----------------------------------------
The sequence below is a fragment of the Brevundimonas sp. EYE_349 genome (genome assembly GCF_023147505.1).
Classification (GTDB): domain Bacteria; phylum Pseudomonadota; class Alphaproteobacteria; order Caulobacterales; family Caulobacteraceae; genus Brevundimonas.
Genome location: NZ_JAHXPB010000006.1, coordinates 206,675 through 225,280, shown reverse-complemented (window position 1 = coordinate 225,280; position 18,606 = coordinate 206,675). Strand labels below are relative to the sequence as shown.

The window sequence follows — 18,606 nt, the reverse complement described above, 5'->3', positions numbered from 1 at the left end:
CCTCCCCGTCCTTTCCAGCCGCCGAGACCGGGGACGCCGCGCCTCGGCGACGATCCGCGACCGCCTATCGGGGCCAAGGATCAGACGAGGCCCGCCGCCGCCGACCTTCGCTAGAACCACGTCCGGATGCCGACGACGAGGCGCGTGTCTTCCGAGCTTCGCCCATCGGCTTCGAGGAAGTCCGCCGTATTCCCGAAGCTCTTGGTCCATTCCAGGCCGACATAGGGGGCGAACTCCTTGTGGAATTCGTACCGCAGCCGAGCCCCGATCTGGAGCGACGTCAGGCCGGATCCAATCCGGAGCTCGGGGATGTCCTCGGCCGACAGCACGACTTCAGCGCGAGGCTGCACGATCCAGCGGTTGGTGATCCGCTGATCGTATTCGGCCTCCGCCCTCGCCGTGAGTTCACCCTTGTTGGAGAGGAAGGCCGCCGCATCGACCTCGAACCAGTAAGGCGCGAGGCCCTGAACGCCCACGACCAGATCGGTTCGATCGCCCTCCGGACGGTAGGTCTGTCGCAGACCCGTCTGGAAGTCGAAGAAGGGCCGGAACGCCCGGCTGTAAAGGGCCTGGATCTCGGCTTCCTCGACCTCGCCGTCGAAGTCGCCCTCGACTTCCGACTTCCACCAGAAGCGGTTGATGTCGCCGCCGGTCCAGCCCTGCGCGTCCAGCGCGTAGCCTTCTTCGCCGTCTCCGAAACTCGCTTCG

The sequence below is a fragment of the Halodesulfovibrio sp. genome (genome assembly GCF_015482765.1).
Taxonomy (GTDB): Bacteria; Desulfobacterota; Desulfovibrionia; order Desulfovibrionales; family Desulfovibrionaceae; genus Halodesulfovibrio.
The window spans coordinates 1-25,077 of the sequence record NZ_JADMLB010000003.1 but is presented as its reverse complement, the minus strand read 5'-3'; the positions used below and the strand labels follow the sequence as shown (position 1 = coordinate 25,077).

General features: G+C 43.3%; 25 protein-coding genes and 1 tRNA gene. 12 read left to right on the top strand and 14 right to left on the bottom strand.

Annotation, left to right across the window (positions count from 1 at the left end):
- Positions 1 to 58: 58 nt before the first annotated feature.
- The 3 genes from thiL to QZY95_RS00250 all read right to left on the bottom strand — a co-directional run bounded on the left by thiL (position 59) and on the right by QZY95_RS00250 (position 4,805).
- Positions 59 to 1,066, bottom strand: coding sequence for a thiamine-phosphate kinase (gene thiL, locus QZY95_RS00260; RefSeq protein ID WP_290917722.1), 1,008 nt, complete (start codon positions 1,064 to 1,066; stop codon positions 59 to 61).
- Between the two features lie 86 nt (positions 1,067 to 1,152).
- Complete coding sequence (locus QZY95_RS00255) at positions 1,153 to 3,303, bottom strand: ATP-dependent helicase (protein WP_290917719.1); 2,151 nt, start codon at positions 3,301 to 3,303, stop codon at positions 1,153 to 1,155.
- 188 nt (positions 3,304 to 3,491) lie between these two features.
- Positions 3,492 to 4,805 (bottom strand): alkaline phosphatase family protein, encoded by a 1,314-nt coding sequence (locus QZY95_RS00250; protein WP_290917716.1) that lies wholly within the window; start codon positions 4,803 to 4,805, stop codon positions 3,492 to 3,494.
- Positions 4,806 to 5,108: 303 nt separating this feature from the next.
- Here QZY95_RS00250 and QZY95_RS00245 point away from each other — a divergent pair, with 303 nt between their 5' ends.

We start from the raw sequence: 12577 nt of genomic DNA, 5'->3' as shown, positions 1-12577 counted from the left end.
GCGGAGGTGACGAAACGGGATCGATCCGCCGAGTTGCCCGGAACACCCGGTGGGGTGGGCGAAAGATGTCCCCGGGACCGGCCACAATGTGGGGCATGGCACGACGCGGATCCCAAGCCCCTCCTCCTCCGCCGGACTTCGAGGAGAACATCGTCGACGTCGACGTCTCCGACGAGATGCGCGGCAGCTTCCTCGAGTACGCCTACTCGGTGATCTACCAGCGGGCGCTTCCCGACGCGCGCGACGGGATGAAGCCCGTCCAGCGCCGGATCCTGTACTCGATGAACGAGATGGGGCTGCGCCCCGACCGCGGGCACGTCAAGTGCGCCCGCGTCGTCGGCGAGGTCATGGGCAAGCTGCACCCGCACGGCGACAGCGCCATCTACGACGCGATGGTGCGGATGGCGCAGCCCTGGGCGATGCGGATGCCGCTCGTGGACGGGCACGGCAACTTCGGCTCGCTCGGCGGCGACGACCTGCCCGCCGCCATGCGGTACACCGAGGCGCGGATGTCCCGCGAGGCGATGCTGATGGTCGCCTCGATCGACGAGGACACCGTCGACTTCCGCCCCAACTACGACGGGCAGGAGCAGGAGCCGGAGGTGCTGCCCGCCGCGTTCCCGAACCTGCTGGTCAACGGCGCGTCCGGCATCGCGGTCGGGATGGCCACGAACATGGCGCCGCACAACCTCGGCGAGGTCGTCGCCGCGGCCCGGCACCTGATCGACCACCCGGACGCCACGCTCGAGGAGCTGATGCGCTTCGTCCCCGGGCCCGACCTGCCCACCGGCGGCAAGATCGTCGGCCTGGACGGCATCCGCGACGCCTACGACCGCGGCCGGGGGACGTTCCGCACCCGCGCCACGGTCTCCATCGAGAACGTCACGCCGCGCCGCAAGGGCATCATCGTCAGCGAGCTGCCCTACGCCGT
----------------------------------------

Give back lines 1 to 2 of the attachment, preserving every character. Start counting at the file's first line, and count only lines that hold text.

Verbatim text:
The sequence below is a fragment of the Brevundimonas sp. EYE_349 genome (genome assembly GCF_023147505.1).
Classification (GTDB): domain Bacteria; phylum Pseudomonadota; class Alphaproteobacteria; order Caulobacterales; family Caulobacteraceae; genus Brevundimonas.